Sunday, January 29, 2023

MENU

Ask Dave: Why can’t anyone fill my RV’s LP tank?!

Dear Dave,
We’re having trouble filling our LP tank. We put LP gas into the tank twice. Then four individuals at the local supplier were unable to put LP gas in the tank, so one individual put LP gas in the tank through the exit line. I assumed a new input valve was needed so I had one installed, but it turns out there was nothing wrong with the old valve. I took the RV to a local supplier and another two employees were unable to fill the tank. Then I took the RV to a second supplier and the employee was initially unable to put LP in the tank. He wiggled the hose and was then able to put it in. Why have so many people been unable to put LP in the tank? What is happening? Thanks for your help. —Gordon, 2021 Thor Gemini

Dear Gordon,
Your 2021 Thor Gemini has a permanently mounted ASME (American Society of Mechanical Engineers) tank, which is a horizontal mount in an unlocked compartment on the driver’s side of the rig. Manchester Tank is the Original Equipment Manufacturer (OEM) and typically they use a Marshall Brass Overfill Protection Device (OPD) at the fill valve.

This is the yellow-capped valve in the photo. It concerns me that someone filled the tank “through the exit line”! When it comes to propane, I have the utmost respect for it and the system. I always defer owners to a certified technician as I have seen too many issues, some resulting in fires.

When you described the attendant “wiggling the hose” and it worked, I assume you are referring to the LP station supply hose as there are typically no hoses on your tank.

As you can see from this diagram, everything is fixed and the device coming off the vapor service valve goes directly to the LP regulator.

Issues with places filling RV LP tanks

An issue I see in the LP service industry is that many places, like fueling stations and even hardware stores, are putting in LP fueling stations with a large bulk tank. From there, employees are given a very brief “certification” course, which only covers minor filling procedures and safety procedures. These employees are not trained in the mechanical components of the ASME tank and service operations. (Read about Randall Brink’s experience with this here. Yikes.)

I am not sure what “input valve” you replaced, but the only thing that should be installed is an Overfill Protection Device such as this one.

The valve to fill an LP tank

This one is used in a DOT cylinder used in trailers. The one for your tank has 80% float to limit overfilling. The on/off handle is to the side, as shown in the first photo. This is not something that the average RV DIYer should attempt, but rather a certified LP technician.

I would suggest contacting a certified technician to have your system and valve inspected as there is definitely something not right if so many attempts were made unsuccessfully to fill the tank.


 You might also enjoy this

Two options to refill propane; one is a rip-off

B Gail Marsh
It’s cold! And before long, winter’s temps will be even colder. For RVers who love to travel in the cold and snow, propane is a necessity. In warmer temps, you mainly use propane to fuel your grill and perhaps the RV’s oven/cooktop. However, in colder temps, you need propane to stay warm and comfortable. In some cases, you may need it to stay alive! The cost of propane that fuels your RV furnace has increased significantly in the past several months. That’s why it’s important to know about the propane refill rip-off. You need to know the difference between paying a flat rate for propane or paying only for the propane drawn. Continue reading.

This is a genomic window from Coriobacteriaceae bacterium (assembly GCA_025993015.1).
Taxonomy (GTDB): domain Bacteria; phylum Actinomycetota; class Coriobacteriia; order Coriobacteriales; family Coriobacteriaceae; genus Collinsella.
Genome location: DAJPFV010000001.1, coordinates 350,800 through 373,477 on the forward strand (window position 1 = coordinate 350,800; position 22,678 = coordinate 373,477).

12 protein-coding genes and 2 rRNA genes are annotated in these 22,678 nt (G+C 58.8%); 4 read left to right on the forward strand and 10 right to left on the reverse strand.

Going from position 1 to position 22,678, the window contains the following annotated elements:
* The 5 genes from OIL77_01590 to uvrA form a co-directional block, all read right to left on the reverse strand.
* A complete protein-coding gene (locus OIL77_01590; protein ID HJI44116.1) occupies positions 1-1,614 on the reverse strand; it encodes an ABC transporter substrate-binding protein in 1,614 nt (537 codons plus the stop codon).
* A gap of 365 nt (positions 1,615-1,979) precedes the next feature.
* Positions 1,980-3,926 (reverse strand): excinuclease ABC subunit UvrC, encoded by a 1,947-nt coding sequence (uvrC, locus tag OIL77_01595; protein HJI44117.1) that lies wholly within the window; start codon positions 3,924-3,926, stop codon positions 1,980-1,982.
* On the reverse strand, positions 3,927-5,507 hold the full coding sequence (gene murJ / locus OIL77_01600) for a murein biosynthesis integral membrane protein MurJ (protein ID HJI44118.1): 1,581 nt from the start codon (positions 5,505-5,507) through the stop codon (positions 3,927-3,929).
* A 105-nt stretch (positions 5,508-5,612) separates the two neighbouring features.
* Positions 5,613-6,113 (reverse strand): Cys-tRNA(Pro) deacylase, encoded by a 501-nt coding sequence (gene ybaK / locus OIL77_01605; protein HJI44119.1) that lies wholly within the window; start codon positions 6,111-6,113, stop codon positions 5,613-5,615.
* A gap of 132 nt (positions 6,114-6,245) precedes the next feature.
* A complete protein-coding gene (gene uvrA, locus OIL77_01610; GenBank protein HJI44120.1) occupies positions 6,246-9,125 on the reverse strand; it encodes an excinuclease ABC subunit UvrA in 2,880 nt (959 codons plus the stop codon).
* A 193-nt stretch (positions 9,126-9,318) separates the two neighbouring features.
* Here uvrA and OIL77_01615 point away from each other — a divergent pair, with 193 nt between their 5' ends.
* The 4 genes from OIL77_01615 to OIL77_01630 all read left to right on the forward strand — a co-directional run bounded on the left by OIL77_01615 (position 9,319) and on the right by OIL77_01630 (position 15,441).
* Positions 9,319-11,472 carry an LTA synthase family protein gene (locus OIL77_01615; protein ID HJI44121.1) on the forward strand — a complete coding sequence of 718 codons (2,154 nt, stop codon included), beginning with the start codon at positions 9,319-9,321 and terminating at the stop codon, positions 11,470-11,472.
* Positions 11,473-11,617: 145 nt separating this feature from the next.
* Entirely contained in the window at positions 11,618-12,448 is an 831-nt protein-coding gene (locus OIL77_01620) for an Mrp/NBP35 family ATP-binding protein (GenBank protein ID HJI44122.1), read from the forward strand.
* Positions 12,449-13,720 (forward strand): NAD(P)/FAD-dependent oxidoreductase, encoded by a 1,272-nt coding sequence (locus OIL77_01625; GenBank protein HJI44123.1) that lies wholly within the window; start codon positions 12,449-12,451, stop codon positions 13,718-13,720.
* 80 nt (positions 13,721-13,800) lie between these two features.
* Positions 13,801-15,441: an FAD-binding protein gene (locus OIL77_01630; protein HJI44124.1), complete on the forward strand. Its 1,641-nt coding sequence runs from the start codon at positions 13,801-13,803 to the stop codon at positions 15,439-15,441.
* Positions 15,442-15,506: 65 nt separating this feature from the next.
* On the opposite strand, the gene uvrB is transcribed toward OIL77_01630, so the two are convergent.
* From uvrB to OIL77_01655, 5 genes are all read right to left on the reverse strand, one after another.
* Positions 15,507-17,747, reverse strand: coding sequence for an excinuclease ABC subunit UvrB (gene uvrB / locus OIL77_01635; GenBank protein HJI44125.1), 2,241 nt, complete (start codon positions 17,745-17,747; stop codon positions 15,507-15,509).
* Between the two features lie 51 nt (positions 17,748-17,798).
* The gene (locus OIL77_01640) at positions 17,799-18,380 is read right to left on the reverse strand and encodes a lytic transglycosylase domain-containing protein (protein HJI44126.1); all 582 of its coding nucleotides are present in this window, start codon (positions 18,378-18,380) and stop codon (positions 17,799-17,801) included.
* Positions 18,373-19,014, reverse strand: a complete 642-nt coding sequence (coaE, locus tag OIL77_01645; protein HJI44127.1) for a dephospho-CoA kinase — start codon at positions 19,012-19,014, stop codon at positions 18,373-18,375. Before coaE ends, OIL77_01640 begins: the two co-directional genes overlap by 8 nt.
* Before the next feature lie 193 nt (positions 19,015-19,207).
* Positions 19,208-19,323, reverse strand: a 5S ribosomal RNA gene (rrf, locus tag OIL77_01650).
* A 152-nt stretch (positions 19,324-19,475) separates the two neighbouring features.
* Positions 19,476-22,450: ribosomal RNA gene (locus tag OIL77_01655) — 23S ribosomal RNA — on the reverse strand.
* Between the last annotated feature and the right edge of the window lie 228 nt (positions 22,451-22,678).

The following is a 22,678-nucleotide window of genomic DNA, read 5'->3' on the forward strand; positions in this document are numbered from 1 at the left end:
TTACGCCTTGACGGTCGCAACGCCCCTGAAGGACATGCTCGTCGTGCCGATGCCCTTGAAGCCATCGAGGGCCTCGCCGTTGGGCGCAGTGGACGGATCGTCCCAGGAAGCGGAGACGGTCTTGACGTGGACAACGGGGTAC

Dave Solberg is a leading expert in the RV industry and the author of the “RV Handbook.”

Read more from Dave here

HAVE A QUESTION FOR DAVE?

We have started a new forum link for Ask Dave. Please be as brief as possible. Attach a photo or two if it might help Dave with his response. Click to visit Dave’s forum. Or send your inquiries to him using the form below.

Click or drag a file to this area to upload.

##RVDT2002

Advertisement/Affiliate

If you value what you learn from RVtravel.com, would you please consider becoming a voluntary subscriber by pledging your support? Every contribution, no matter how modest, helps us serve you better. Thank youLearn more here.

Facebook Groups you might like
RVing with Dogs
RV Tech Tips
RV Advice
Towing Behind a Motorhome
RVing Over 70
. . . and the official RVtravel.com Facebook page

Winterizing your RV this season? Amazon has a wide choice of RV antifreeze.

Comments

0 0 votes
Article Rating
Subscribe to comments
Notify of

This site uses Akismet to reduce spam. Learn how your comment data is processed.

4 Comments
Newest
Oldest
Inline Feedbacks
View all comments
Jesse Crouse
1 month ago

Under NO circumstances should an untrained or non industry certified person be filling or altering a propane installation. This from a Master Plumber with 55 years in the plumbing and heating industry.

Bob M
2 months ago

Why don’t they put 20# or 30# portable propane tanks like grills use on motorhomes. Seems like a pain getting propane in motorhome tanks.

Paul
2 months ago
Reply to  Bob M

I have a 30 gal ASME tank on my coach. 80% is 24 Gal x 4.2lbs = 100.8 pounds. That is a lot more propane than you can fit in 2×7 gal tanks. Also ASME tanks are not subject to expiring like portable cylinders. Actually it is much more convenient. Many campgrounds can fill as well as Flying J and other outlets if you keep your eyes open. It is always fill by gallon. The 80% fill limit also provides headroom for vapor which is needed because we use the vapor not the liquid for distribution to appliances.

Jesse Crouse
1 month ago
Reply to  Bob M

A bigger pain is the “KABOOM”. Just ask Wiley Coyote!

Subscribe to our newsletter

Every Saturday and Sunday morning. Serving RVers for more than 20 years.